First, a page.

When I started paying attention to search engine optimization (actually, when I bought an e-book I'll tell you about at the end of the post), my blog No Meat Athlete was getting around 30 search visits per day. As you can see from the Google Analytics graph above, I went from 29 search visits on June 6th to 285 search visits on August 19th. That's a 983% increase in two and a half months, folks. [Update: About a year after I bought the book, No Meat Athlete gets over 1200 search visits per day.]
With about 1.75 pageviews per visit, my paying attention to SEO now results in about 500 pageviews each day. And this number assume that the people who find me via search never come back, when of course, many do return. If your site is bigger (i.e., you have more posts for people to search for), using some basic SEO might mean even more for you.
Without a doubt, I'd cite SEO as the number one reason for my success as a blogger. I think of it as "automatic traffic." It comes even on days when I don't write a new post, comment on a bunch of other blogs, or go crazy promoting on the social media sites.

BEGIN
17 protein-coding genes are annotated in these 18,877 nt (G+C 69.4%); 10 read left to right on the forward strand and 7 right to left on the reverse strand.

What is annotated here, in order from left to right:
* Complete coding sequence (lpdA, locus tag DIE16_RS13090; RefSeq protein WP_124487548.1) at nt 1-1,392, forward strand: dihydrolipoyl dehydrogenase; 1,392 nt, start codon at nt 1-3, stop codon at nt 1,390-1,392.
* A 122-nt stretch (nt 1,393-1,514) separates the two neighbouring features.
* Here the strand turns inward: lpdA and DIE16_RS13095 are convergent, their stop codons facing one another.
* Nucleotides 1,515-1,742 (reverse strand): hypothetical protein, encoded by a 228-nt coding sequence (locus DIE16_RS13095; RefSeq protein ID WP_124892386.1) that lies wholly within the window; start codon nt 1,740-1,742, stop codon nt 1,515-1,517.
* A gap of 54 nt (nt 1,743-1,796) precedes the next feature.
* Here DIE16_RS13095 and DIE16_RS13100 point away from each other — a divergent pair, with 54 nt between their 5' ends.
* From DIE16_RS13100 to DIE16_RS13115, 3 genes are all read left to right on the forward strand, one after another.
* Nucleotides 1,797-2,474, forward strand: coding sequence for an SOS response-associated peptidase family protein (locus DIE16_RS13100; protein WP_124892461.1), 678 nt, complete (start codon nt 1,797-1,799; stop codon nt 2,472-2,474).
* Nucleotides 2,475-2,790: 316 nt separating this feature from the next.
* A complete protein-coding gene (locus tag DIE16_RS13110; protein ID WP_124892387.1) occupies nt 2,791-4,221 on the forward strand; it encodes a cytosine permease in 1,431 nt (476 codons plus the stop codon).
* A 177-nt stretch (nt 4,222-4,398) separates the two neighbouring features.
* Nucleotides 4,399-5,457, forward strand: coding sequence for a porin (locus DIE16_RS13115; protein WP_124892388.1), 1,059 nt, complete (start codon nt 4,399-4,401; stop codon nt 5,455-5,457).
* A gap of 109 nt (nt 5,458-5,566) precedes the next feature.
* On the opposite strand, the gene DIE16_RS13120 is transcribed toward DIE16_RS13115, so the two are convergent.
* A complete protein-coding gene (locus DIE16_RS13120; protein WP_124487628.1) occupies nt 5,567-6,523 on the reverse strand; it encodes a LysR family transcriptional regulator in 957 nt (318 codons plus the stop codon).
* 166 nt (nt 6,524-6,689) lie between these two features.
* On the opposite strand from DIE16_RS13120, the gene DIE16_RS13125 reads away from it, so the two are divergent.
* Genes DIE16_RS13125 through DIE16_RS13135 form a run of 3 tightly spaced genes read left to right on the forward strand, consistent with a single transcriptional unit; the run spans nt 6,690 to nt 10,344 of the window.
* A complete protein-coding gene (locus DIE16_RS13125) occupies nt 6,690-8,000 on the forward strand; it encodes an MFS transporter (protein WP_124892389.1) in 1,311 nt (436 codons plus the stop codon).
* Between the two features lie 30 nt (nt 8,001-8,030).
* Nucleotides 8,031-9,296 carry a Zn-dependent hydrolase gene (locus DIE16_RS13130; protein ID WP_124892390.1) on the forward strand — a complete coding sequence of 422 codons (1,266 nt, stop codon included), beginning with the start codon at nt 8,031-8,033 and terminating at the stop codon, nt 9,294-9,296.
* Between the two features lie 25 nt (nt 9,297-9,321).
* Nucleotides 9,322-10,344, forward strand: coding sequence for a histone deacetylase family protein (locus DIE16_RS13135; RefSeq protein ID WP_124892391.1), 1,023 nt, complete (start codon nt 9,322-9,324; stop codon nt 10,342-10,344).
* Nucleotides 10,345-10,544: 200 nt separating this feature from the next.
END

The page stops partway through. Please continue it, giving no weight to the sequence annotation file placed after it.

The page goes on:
Convinced? I hope so. Here are the three best things you can do to start increasing your search traffic, now.
1. Write about topics that people are searching for, and use the keywords they're searching with.
The first part of this one should be obvious. Nobody's using Google to find out what you ate for lunch. That said, even if most of your post is about what you had for lunch, you still might be able to pull in some searches if you include a recipe or other information people are looking for. But lists, how-to's, and posts with useful information ("homerun posts") are far more likely to generate search traffic.
Once you've decided on a topic for your post, use Google's free keyword tool to find out how many people per month are actually searching for it, the exact phrases (called keywords) they're using in their searches, and other keyword ideas to try. The keyword tool also gives you an Advertiser Competition gauge so you can get an idea of how many other people are already targeting this keyword. (Technically this measures how many people are running paid ads under these keywords, but as a rough estimate, it works.)